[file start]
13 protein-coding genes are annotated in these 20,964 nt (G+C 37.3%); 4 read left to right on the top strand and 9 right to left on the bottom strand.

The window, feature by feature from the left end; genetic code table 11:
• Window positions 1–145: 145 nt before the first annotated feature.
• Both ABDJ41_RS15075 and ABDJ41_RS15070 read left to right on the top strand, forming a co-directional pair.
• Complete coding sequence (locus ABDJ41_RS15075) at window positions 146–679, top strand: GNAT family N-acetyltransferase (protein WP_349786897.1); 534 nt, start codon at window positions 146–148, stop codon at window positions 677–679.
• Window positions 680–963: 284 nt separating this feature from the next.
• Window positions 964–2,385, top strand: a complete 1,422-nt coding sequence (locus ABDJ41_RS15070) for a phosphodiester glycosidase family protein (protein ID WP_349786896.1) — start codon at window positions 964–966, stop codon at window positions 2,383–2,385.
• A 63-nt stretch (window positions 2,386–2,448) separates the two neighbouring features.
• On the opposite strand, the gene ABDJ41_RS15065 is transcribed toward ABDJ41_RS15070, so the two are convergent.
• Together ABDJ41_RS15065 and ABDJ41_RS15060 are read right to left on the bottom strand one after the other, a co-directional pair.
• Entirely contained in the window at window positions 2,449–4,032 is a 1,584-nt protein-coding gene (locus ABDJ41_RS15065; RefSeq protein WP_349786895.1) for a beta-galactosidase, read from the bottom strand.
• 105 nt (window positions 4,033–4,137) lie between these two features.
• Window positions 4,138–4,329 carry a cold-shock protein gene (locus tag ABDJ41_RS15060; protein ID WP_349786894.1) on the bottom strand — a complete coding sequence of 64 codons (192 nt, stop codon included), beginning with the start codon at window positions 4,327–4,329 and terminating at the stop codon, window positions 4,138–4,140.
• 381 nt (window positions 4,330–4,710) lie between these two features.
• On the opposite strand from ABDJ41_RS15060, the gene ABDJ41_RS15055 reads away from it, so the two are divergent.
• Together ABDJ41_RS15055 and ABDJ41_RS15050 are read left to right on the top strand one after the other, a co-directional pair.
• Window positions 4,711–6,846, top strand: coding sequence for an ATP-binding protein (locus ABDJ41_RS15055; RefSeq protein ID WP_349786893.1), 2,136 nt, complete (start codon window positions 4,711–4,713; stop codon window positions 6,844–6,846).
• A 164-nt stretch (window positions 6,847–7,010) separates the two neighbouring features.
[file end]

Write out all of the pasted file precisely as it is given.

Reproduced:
13 protein-coding genes are annotated in these 20,964 nt (G+C 37.3%); 4 read left to right on the top strand and 9 right to left on the bottom strand.

The window, feature by feature from the left end; genetic code table 11:
• Window positions 1–145: 145 nt before the first annotated feature.
• Both ABDJ41_RS15075 and ABDJ41_RS15070 read left to right on the top strand, forming a co-directional pair.
• Complete coding sequence (locus ABDJ41_RS15075) at window positions 146–679, top strand: GNAT family N-acetyltransferase (protein WP_349786897.1); 534 nt, start codon at window positions 146–148, stop codon at window positions 677–679.
• Window positions 680–963: 284 nt separating this feature from the next.
• Window positions 964–2,385, top strand: a complete 1,422-nt coding sequence (locus ABDJ41_RS15070) for a phosphodiester glycosidase family protein (protein ID WP_349786896.1) — start codon at window positions 964–966, stop codon at window positions 2,383–2,385.
• A 63-nt stretch (window positions 2,386–2,448) separates the two neighbouring features.
• On the opposite strand, the gene ABDJ41_RS15065 is transcribed toward ABDJ41_RS15070, so the two are convergent.
• Together ABDJ41_RS15065 and ABDJ41_RS15060 are read right to left on the bottom strand one after the other, a co-directional pair.
• Entirely contained in the window at window positions 2,449–4,032 is a 1,584-nt protein-coding gene (locus ABDJ41_RS15065; RefSeq protein WP_349786895.1) for a beta-galactosidase, read from the bottom strand.
• 105 nt (window positions 4,033–4,137) lie between these two features.
• Window positions 4,138–4,329 carry a cold-shock protein gene (locus tag ABDJ41_RS15060; protein ID WP_349786894.1) on the bottom strand — a complete coding sequence of 64 codons (192 nt, stop codon included), beginning with the start codon at window positions 4,327–4,329 and terminating at the stop codon, window positions 4,138–4,140.
• 381 nt (window positions 4,330–4,710) lie between these two features.
• On the opposite strand from ABDJ41_RS15060, the gene ABDJ41_RS15055 reads away from it, so the two are divergent.
• Together ABDJ41_RS15055 and ABDJ41_RS15050 are read left to right on the top strand one after the other, a co-directional pair.
• Window positions 4,711–6,846, top strand: coding sequence for an ATP-binding protein (locus ABDJ41_RS15055; RefSeq protein ID WP_349786893.1), 2,136 nt, complete (start codon window positions 4,711–4,713; stop codon window positions 6,844–6,846).
• A 164-nt stretch (window positions 6,847–7,010) separates the two neighbouring features.